But the broader message to be had from Pone''s exciting work is that atonality is no more dead now than tonality was during the dominant years of atonality. And an additional point is that when one writes music with emotional impact, it will move listeners regardless of the composer's formal methods.
"Avanti!," Pone' said, "is in eight contrasting sections for virtuoso orchestra, combining advanced compositional techniques with subtle references to musical history." Along with the references to Berg, there are quotes from Mahler, Wagner and, according to the composer, "an Eastern European folk song that no one here would recognize."
Superficially, this technique brings to mind the broad musical pastiches of Italian composer Luciano Berio, but Pone' bristled at that suggestion in an interview, because he considers Berio's work undisciplined. This Pone' work, which requires two conductors, is disciplined indeed -- notably compact, in fact. The sections are sharply characterized and suberbly orchestrated. There is a strong sense of forward development, as suggested in the title. It is a vigorous work about the passage of life, which ends in a very beautiful resolution concerning death that is deliberately ambivalent.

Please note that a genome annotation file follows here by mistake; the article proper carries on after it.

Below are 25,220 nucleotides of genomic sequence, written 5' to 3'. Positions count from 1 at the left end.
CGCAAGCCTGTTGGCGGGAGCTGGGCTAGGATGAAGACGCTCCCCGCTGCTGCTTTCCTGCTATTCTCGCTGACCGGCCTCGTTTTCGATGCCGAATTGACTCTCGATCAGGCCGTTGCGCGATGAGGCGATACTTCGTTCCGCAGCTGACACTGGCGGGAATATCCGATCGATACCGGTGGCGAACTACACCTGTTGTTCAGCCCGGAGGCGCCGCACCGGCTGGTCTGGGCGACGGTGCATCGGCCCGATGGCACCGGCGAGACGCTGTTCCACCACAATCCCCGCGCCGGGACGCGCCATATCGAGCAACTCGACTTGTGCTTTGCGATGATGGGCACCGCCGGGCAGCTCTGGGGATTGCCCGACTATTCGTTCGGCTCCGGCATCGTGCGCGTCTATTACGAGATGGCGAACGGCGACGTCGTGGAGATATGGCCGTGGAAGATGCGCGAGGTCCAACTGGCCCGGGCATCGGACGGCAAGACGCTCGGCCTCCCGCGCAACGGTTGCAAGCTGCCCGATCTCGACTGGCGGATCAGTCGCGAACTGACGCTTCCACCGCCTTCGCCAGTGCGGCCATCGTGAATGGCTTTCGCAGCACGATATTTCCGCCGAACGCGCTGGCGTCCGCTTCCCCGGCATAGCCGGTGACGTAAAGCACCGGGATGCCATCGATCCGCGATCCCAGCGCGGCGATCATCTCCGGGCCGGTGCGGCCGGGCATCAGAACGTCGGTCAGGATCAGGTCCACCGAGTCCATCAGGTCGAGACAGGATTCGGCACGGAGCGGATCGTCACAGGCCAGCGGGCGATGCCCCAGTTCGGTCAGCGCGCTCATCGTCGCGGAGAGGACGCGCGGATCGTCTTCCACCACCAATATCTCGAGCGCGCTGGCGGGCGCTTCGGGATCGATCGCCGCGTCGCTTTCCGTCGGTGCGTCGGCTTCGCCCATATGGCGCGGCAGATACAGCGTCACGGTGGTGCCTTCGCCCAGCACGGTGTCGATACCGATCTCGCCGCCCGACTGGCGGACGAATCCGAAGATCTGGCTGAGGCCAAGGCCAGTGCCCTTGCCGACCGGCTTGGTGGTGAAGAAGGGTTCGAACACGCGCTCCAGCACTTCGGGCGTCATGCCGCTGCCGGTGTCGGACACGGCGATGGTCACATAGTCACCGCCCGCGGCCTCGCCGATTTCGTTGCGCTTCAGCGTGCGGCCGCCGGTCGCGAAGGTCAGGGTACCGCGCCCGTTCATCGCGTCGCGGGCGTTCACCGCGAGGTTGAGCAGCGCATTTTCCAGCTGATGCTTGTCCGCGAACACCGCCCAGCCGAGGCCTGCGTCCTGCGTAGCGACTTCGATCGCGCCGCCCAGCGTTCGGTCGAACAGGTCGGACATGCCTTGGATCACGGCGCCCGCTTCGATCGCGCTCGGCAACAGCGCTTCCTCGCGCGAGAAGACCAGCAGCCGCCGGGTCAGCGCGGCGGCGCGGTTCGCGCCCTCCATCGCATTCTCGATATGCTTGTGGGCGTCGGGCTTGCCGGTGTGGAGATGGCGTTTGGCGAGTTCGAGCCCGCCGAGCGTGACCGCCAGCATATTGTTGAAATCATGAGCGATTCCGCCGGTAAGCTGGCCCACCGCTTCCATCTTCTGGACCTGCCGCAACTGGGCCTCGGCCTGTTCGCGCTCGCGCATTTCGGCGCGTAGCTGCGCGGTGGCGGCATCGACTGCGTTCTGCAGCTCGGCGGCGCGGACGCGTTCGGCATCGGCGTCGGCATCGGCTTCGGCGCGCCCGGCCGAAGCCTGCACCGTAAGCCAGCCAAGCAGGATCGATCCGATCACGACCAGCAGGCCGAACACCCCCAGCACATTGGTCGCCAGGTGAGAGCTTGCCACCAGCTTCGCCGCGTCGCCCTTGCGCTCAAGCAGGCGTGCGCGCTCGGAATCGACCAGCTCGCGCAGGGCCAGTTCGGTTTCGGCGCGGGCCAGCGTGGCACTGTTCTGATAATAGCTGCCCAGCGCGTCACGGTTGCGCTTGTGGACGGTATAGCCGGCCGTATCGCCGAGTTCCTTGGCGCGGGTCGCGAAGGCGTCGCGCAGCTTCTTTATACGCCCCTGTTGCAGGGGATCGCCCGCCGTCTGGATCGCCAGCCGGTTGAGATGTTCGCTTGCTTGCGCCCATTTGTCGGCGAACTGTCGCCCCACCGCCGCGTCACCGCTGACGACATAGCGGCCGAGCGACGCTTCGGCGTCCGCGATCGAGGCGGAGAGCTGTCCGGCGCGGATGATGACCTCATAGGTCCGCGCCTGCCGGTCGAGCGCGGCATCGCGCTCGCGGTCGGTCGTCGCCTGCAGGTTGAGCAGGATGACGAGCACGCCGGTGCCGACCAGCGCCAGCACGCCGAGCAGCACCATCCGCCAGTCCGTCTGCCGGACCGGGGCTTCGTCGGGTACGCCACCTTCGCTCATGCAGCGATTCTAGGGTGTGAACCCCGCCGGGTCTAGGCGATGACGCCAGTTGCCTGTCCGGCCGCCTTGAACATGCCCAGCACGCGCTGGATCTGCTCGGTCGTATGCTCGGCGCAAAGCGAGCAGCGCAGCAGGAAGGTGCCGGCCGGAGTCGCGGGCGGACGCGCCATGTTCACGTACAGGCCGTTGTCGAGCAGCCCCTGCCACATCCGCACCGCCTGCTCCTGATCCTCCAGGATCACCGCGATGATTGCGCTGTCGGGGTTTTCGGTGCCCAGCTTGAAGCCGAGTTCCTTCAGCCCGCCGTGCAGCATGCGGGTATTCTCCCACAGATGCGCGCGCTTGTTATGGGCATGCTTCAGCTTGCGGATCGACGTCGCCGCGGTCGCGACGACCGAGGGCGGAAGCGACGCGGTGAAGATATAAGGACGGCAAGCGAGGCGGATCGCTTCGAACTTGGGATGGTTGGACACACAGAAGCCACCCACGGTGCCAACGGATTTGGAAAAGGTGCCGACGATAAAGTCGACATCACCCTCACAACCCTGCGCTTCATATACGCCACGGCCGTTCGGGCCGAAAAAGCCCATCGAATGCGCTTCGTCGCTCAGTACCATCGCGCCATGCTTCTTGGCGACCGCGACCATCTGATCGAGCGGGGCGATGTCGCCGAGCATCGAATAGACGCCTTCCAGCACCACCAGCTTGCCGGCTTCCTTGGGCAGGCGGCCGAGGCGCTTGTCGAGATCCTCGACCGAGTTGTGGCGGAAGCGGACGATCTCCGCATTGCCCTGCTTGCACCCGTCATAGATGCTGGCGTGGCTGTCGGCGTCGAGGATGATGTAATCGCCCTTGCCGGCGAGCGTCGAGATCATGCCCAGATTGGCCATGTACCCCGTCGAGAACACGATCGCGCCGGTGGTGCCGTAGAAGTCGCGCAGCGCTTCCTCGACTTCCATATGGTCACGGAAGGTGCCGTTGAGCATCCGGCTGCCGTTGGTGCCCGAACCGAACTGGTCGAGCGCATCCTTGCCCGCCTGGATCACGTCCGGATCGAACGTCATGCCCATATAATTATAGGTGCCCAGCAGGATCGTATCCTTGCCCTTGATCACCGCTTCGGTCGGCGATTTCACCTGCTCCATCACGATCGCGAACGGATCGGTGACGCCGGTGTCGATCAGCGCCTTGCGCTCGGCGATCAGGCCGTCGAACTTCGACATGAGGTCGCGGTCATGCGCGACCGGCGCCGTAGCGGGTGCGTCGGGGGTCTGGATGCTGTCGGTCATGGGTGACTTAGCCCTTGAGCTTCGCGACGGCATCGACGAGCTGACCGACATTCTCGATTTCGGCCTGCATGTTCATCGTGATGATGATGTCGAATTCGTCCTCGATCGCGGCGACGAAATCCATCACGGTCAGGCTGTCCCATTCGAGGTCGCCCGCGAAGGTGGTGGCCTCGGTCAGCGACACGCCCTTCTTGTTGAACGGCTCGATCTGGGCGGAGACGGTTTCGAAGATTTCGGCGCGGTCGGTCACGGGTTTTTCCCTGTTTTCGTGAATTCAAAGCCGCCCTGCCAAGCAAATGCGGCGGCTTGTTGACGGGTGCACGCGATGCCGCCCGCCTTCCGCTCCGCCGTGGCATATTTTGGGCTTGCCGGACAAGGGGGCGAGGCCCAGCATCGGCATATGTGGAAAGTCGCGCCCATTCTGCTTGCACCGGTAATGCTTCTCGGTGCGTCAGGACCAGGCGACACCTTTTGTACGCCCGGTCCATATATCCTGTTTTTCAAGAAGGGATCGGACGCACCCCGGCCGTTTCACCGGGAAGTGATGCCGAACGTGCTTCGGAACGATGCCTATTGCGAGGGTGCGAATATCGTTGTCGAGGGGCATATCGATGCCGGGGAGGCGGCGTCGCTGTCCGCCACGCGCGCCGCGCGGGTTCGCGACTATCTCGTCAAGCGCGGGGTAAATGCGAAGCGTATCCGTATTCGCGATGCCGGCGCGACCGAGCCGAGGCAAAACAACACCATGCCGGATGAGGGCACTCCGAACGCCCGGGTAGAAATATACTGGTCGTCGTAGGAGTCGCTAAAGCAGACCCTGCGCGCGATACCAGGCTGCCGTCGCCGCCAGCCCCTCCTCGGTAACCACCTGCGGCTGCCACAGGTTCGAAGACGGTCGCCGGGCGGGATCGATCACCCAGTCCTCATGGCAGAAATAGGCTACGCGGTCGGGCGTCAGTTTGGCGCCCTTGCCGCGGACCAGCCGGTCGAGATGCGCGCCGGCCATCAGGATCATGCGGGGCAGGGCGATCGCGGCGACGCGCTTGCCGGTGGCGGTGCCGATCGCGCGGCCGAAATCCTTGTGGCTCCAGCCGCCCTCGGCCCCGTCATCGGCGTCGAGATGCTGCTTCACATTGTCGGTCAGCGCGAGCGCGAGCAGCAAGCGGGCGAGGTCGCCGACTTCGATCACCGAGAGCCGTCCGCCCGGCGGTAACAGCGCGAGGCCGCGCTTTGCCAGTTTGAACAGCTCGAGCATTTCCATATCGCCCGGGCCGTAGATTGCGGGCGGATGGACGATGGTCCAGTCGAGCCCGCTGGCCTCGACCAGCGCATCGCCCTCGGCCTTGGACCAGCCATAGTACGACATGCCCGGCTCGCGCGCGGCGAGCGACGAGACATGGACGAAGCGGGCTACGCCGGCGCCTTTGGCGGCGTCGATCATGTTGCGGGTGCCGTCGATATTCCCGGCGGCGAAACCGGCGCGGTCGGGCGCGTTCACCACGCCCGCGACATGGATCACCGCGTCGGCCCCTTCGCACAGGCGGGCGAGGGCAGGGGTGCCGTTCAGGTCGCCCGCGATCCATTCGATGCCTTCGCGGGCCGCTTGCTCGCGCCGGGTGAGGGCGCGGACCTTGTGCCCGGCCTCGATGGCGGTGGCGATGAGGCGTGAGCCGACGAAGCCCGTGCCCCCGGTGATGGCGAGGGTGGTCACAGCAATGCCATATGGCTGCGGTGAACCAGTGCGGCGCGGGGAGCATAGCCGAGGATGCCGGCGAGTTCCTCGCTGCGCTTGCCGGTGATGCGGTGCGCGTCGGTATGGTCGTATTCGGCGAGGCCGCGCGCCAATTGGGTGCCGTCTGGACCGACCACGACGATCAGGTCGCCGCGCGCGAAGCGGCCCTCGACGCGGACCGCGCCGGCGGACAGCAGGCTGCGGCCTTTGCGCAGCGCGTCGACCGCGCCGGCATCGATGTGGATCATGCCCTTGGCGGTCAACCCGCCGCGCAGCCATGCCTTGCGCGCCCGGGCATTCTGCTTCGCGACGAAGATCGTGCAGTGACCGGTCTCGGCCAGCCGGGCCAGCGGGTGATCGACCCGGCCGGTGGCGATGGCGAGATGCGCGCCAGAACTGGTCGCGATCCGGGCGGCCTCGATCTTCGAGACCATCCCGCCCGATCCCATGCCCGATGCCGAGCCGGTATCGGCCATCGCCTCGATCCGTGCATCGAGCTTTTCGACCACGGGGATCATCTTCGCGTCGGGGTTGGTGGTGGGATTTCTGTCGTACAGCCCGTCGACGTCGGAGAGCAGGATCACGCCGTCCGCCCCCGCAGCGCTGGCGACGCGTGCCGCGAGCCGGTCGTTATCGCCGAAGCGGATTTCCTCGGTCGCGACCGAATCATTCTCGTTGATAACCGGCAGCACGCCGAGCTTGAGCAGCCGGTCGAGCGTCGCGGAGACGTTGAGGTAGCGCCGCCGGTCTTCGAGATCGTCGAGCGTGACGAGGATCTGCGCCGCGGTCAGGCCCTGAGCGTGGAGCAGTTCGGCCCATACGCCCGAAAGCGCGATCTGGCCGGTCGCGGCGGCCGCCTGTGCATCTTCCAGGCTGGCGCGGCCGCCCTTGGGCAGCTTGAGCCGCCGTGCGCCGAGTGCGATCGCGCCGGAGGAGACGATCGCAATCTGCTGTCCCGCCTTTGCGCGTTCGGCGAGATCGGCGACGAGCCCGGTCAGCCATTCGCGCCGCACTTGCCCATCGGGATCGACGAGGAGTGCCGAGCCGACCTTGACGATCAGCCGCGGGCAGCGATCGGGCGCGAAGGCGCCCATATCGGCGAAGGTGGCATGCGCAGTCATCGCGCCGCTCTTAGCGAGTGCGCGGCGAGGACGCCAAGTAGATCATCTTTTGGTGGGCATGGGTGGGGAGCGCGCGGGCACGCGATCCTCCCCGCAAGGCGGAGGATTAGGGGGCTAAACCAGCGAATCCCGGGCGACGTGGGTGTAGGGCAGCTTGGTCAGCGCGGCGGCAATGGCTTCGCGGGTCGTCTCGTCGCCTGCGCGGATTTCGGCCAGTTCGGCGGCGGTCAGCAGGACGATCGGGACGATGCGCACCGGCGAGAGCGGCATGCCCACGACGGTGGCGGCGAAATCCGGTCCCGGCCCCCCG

Alluding to the works of earlier composers is a tradition in atonal music. Pone' quotes twice from Berg's chamber music masterpiece, "Lyric Suite," which in turn contains quotes from Wagner's "Tristan and Isolde," the work commonly considered to be the genesis of atonality.
And as "Avanti!" ends, in its effort to come to terms with the subject of death, it makes two indirect allusions to Berg. There is a Bach chorale, as in Berg's magnificent Violin Concerto, which was a memorial to Alma Mahler's 18-year-old daughter, Manon Gropius. And at the very end is the sound of the cuckoo, just as Berg's opera "Wozzeck" ends. It sounds 38 times, which was the age of the cousin. Pone' pointed out that in Latvia, where he was born, the cuckoo does not have the childlike connotation it has here, but is "a bird of fate."